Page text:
Will she or won’t she? It’s an otherwise inane question often found in the rambling rants of pre-pubescent YouTube channels or the lovelorn lyrics of a corporate-produced boy band. However, in Wall Street’s case, the implications of whether or not U.S. Federal Reserve chair Janet Yellen will pull the plug on her predecessor’s quantitative easing program will have substantial reverberations throughout the global economy.
Markets everywhere have generally been gutted due to a fundamental and technical factor, with both catalysts linked to China. The most conspicuous factor is the technical one. After several months of speculative trading in which the Shanghai Stock Exchange Composite Index gained over 54% year-to-date for 2015, the insanity finally abated — but in a very pernicious manner. Since the peak of the Shanghai index — in mid-June — the Chinese markets have lost 38% of valuation. The step-down pattern left in the wake of bearish trading — which features a flat-lining consolidation before another steep selloff — suggests that further pain is still to come.
The second factor that is perhaps underappreciated by the general public is the fundamental one — the decline of Chinese economic activity. Most mainstream media sources cite a downward trend in China’s manufacturing output as a sign of its fading strength. But with so many cities and skyscrapers left abandoned in the vast territories of the Asian powerhouse, a better question to ask is whether they had any strength at all. Though this may sound at first glance to be a conspiratorial line of thinking, The Wall Street Journal — an extremely mainstream source if there ever was one — posed essentially the same inquiry.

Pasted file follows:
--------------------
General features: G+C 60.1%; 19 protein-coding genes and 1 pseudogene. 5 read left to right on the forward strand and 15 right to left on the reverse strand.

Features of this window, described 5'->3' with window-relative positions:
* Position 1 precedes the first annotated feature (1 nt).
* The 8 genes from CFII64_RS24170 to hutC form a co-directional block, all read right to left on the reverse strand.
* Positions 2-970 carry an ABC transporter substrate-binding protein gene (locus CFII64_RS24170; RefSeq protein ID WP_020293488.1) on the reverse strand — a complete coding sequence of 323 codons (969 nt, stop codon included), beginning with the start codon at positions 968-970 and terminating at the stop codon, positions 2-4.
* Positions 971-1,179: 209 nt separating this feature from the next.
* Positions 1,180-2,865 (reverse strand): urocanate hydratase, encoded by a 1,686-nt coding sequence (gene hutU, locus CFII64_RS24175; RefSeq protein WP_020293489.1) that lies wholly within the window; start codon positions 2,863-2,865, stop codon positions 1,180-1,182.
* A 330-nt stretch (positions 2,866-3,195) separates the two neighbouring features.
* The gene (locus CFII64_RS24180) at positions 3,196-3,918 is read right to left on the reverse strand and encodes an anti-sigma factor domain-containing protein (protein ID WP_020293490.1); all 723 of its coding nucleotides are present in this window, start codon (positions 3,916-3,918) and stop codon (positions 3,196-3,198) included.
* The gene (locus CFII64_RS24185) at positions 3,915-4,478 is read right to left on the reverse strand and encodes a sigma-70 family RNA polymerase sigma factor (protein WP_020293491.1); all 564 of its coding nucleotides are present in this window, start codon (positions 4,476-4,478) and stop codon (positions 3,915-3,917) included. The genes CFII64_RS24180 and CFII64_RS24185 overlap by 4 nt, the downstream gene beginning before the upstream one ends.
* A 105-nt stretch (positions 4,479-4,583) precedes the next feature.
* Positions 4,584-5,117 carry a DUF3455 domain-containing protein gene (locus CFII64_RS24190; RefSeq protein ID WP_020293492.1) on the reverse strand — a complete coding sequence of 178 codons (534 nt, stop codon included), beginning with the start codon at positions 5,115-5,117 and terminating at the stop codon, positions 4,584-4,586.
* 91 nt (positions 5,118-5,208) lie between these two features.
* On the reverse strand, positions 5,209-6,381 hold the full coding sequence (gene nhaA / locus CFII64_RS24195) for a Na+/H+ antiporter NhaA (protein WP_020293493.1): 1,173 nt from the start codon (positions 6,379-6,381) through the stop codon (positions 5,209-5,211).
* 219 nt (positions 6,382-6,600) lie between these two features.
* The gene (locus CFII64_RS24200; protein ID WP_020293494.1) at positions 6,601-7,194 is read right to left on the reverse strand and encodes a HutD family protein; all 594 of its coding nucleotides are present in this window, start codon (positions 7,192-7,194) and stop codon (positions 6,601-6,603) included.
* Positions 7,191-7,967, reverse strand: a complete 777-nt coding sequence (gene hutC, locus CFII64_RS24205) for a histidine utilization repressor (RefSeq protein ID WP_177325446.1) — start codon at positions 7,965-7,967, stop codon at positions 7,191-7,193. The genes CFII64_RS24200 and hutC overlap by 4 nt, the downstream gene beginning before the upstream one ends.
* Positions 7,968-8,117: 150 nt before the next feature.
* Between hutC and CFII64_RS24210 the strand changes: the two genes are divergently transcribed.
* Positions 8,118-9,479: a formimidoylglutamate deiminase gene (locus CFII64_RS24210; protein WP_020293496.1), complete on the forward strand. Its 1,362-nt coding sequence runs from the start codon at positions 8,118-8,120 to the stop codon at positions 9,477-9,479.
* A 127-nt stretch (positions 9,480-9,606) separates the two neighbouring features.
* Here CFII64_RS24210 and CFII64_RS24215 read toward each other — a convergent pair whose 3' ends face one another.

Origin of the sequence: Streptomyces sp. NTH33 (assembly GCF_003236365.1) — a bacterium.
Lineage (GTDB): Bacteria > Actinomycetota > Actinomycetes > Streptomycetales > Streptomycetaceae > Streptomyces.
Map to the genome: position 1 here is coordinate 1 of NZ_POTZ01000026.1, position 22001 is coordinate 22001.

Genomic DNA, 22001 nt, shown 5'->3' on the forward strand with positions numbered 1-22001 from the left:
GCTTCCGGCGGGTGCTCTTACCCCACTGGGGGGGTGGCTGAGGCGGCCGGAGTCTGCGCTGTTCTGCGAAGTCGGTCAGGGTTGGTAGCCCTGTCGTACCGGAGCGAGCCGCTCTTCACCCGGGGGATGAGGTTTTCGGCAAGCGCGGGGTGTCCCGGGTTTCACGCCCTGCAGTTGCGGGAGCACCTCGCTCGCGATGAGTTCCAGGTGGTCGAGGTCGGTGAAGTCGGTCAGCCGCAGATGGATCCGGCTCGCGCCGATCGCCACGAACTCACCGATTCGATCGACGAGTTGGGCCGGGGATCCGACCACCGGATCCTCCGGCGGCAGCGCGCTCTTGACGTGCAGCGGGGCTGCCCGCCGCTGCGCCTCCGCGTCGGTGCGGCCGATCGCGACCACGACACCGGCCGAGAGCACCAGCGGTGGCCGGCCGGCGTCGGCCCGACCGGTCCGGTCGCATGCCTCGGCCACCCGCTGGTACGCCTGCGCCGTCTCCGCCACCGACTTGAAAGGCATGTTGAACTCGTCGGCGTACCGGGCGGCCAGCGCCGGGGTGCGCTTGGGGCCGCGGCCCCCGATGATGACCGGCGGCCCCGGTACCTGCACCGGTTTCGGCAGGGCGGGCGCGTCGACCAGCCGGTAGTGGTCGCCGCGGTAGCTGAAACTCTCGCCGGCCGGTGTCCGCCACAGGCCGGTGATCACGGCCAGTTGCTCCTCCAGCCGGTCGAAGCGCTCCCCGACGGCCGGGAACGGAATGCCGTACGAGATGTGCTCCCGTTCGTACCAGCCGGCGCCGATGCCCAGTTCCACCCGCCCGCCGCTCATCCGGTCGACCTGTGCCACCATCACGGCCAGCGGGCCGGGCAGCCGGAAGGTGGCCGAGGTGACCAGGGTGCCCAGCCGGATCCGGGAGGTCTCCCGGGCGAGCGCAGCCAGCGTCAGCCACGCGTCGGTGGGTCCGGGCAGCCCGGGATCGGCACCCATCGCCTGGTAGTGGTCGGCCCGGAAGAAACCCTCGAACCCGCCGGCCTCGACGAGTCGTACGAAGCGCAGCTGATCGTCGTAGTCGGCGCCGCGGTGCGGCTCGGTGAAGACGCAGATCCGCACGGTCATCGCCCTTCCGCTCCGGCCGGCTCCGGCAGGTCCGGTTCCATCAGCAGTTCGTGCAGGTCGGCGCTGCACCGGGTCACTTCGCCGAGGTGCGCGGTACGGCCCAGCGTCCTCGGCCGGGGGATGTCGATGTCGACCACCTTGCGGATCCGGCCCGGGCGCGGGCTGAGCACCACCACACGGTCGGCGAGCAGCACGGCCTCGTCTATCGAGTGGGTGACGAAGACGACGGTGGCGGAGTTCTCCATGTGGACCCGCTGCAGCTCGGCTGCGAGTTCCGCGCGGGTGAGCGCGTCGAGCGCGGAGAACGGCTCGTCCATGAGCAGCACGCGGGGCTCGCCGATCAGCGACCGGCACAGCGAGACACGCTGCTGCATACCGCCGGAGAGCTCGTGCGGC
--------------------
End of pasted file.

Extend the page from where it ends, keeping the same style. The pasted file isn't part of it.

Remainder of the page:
Simply put, global markets have taken a beating because the blue-chip companies upon which the equity indices are based have no demand for their supply. China was a go-to source for every mid- to large-sized firm that had international expansion plans, but that story is soon coming to an end. Nor can the emerging markets complex take over, since the commodities collapse devastated most developing nations’ economies — which are largely dependent on energy and natural resources exports.
Assuming that interest rates weren’t already low, the natural course of action for a Keynesian central bank is to buoy the economy with artificially pumped liquidity. Interestingly, from a technical analysis perspective, the yield on 10-year U.S. Treasuries don’t appear bullish at all. In fact, between February until the present time, an analyst can make the argument that interest rates are charting a bearish head-and-shoulders pattern, one of few market patterns that are widely recognized as having a very high probability rate.
Sadly, whatever Yellen decides to do, nothing will change the fundamental flaw in the global economy — she can’t fix what’s not there. The painful reality is that we do not have a supply problem that can be cured with an interest rate modulation, but rather, a demand dearth.
And that’s something that can’t be papered over.